Martin Luther lived from November 10, 1483 to February 18, 1546.  He was a German professor of theology and a Roman Catholic priest.  He is probably most well-known writing the “Ninety-five Theses”, which stood against the contemporary practice of the Roman Catholic Church with respect to indulgences. In the Catholic Church, indulgences are part of the means of salvation. In this system, when a Christian sin and then confesses that sin, he is forgiven and will not receive eternal punishment in hell.  However, he may still be liable to ‘temporal punishment’. This punishment could be satisfied by doing penance (performing works of mercy). If the temporal punishment is not satisfied during his lifetime, it would need to be satisfied in purgatory.  By others doing indulgences on his behalf, this temporal punishment could be shortened and he would advance to Heaven sooner.  Under this system of indulgences, the clergy could benefit personally by selling indulgences.  The pope gave official sanction in exchange for a fee.  Luther’s writings listed 95 proposals that this system was wrong and against the clear teachings of scripture.

Luther began to teach that salvation is not earned by good deeds (indulgences) but is received only as the free gift of God’s grace through the believer’s faith in Jesus Christ as his redeemer from sin.  He challenged the authority of the Pope by teaching that the Bible is the only true source of knowledge and divinely inspired doctrine from God for the believer.  Let’s look at Luther’s thesis #68.  That says, “Why does the pope, whose wealth today is greater than the wealth of the richest Crassus, build the basilica of St. Peter with the money of poor believers rather than with his own money?”  This type of abuse of power and desire for wealth is certainly not limited to the Roman Catholic church.  Today, we see so many so-called ministers of God getting richer and richer off the backs of poor people who give them money in desperation of a needed healing or to increase their own financial standing.  How sad; how dishonoring this is to the Lord.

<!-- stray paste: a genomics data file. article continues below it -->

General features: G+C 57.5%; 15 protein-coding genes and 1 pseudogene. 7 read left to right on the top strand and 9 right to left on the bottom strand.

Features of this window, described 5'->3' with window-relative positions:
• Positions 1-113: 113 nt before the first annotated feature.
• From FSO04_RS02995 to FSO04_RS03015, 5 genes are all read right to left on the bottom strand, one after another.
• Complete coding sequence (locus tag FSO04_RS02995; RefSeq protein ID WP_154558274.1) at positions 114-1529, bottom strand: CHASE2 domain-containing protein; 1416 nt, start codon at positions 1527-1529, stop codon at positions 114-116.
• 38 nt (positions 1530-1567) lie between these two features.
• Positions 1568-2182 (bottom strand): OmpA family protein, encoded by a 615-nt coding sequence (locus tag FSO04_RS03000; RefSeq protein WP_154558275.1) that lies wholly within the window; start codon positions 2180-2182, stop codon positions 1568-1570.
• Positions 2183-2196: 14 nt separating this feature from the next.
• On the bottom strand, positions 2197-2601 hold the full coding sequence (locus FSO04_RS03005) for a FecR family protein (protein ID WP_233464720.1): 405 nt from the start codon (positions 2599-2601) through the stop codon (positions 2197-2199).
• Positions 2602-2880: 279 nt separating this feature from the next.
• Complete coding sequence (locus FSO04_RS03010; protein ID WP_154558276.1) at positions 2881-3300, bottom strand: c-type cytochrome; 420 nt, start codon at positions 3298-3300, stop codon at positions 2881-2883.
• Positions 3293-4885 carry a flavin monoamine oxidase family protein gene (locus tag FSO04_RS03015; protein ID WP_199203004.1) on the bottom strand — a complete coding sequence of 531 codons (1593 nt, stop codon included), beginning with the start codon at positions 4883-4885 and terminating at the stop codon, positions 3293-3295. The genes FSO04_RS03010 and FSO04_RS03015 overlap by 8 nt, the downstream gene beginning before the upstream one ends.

Martin began to teach that salvation is a gift of God’s grace, achievable only through faith in the Lord Jesus Christ.  He wrote, “This one and firm rock, which we call the doctrine of justification is the chief article of the whole Christian doctrine, which comprehends the understanding of all godliness.”  This is such an important and critical truth to grasp.  Salvation comes only through faith in the Lord.  No amount of works, or penance, could save a soul.  This truth is born out so clearly in verses such as Ephesians 2:8-9, “For by grace are ye saved through faith; and that not of yourselves: it is the gift of God: Not of works, lest any man should boast.”

Luther was particularly drawn to and confused by Romans 1:17, which says, “The just shall live by faith.”  He had no problem considering the life of faith, but he was troubled over how one could be called ‘just’ or ‘righteous’, for he struggled to obey God’s commands that he might be righteous.  It was while meditating upon this verse in the tower of the Black Cloister in Wittenberg that Martin was finally able to see and understand this valuable truth.  Martin would say that when he finally understood that God gives us His righteousness as a gift to those who believe he “was altogether born again and had entered paradise itself through open gates . . . that place in Paul was for me truly the gate to paradise.”

Martin Luther is considered the founder of the Protestant movement.  In 1520, he was warned by the pope to recant most of his teachings, including most of his 95 Theses.  It was Pope Leo X that declared that there were 41 errors found in Luther’s writings.  The Diet of Worms, which was a meeting of the Diet (or, assembly) of the Holy Roman Empire was held at Worms, Germany, in 1521 to address these teachings of Luther.  After being told to recant his teachings, his reply was incredible.  He said, “Unless I am convinced by the testimony of the Scriptures or by clear reason (for I do not trust either in the pope or in councils alone, since it is well known that they have often erred and contradicted themselves), I am bound by the Scriptures I have quoted and my conscience is captive to the Word of God. I cannot and will not recant anything, since it is neither safe nor right to go against conscience. May God help me. Amen.”  Afterwards, he was ex-communicated from the Roman Catholic Church.  There is so much more that can be said of Martin Luther as a true servant of God.  I encourage you to spend time reading more of this man.  (225.6)